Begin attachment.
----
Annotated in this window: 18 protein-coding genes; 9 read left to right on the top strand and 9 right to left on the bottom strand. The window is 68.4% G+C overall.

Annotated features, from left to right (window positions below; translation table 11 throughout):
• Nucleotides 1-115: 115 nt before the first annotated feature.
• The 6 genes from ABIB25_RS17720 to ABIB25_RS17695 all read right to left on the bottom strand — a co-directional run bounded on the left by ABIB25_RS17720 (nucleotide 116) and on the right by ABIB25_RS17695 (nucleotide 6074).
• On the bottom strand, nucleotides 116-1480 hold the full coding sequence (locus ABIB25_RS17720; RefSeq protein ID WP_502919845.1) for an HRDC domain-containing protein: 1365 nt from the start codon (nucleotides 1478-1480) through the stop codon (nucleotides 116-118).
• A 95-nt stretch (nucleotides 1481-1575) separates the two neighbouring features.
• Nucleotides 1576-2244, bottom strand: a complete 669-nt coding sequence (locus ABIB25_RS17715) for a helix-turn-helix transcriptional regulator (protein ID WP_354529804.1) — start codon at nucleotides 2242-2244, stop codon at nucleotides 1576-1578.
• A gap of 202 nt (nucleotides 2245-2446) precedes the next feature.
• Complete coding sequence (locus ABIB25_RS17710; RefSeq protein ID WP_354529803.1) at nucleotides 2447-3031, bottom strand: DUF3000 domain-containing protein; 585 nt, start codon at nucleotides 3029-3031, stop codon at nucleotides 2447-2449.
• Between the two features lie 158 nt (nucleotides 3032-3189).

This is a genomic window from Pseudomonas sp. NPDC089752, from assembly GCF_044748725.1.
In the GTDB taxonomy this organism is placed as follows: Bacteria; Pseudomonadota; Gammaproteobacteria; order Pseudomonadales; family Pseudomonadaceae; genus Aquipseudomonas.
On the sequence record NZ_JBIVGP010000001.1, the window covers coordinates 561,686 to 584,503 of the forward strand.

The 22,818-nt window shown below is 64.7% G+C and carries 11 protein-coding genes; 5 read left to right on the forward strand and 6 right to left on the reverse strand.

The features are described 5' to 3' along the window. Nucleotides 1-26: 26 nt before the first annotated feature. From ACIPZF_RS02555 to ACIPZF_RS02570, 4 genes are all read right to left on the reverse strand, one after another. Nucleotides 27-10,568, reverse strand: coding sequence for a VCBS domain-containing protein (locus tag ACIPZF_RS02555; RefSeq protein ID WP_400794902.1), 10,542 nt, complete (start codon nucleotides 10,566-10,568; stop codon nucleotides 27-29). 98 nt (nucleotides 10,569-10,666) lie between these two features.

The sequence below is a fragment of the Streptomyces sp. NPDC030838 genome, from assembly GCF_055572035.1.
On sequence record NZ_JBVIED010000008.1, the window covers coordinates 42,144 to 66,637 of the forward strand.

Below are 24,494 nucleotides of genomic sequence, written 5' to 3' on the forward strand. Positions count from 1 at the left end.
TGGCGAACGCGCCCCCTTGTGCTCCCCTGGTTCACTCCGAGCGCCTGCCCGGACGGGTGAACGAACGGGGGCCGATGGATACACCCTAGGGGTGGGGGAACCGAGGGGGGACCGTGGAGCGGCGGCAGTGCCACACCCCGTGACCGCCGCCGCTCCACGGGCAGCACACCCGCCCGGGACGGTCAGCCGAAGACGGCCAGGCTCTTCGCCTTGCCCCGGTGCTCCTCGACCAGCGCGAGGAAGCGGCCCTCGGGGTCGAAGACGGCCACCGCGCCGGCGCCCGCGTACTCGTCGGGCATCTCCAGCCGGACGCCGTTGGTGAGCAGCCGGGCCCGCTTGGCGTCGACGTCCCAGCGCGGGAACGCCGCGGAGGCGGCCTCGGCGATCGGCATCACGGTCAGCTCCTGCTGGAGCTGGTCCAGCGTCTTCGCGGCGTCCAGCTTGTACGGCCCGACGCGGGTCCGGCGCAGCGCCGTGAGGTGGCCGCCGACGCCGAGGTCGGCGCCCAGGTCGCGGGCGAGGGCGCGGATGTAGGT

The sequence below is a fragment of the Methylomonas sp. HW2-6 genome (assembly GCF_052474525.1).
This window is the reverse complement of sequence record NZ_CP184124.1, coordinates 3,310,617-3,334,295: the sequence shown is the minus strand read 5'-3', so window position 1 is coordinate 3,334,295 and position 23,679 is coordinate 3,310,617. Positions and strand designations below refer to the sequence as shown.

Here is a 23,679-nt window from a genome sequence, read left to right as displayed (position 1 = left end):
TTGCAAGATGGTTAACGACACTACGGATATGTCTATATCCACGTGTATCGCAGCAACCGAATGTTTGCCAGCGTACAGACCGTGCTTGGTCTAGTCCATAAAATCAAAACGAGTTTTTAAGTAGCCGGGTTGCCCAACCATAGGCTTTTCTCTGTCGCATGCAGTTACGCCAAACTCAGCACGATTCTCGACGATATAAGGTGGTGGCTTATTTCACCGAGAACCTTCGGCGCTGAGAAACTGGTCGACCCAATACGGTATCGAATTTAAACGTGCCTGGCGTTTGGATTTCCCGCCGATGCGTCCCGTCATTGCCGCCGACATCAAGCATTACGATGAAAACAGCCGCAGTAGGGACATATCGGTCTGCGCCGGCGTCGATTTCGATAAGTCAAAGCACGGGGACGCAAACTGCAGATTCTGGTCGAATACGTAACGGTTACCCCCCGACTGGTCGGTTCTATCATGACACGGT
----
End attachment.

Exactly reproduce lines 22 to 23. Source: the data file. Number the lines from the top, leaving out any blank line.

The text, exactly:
Here is a 23,679-nt window from a genome sequence, read left to right as displayed (position 1 = left end):
TTGCAAGATGGTTAACGACACTACGGATATGTCTATATCCACGTGTATCGCAGCAACCGAATGTTTGCCAGCGTACAGACCGTGCTTGGTCTAGTCCATAAAATCAAAACGAGTTTTTAAGTAGCCGGGTTGCCCAACCATAGGCTTTTCTCTGTCGCATGCAGTTACGCCAAACTCAGCACGATTCTCGACGATATAAGGTGGTGGCTTATTTCACCGAGAACCTTCGGCGCTGAGAAACTGGTCGACCCAATACGGTATCGAATTTAAACGTGCCTGGCGTTTGGATTTCCCGCCGATGCGTCCCGTCATTGCCGCCGACATCAAGCATTACGATGAAAACAGCCGCAGTAGGGACATATCGGTCTGCGCCGGCGTCGATTTCGATAAGTCAAAGCACGGGGACGCAAACTGCAGATTCTGGTCGAATACGTAACGGTTACCCCCCGACTGGTCGGTTCTATCATGACACGGT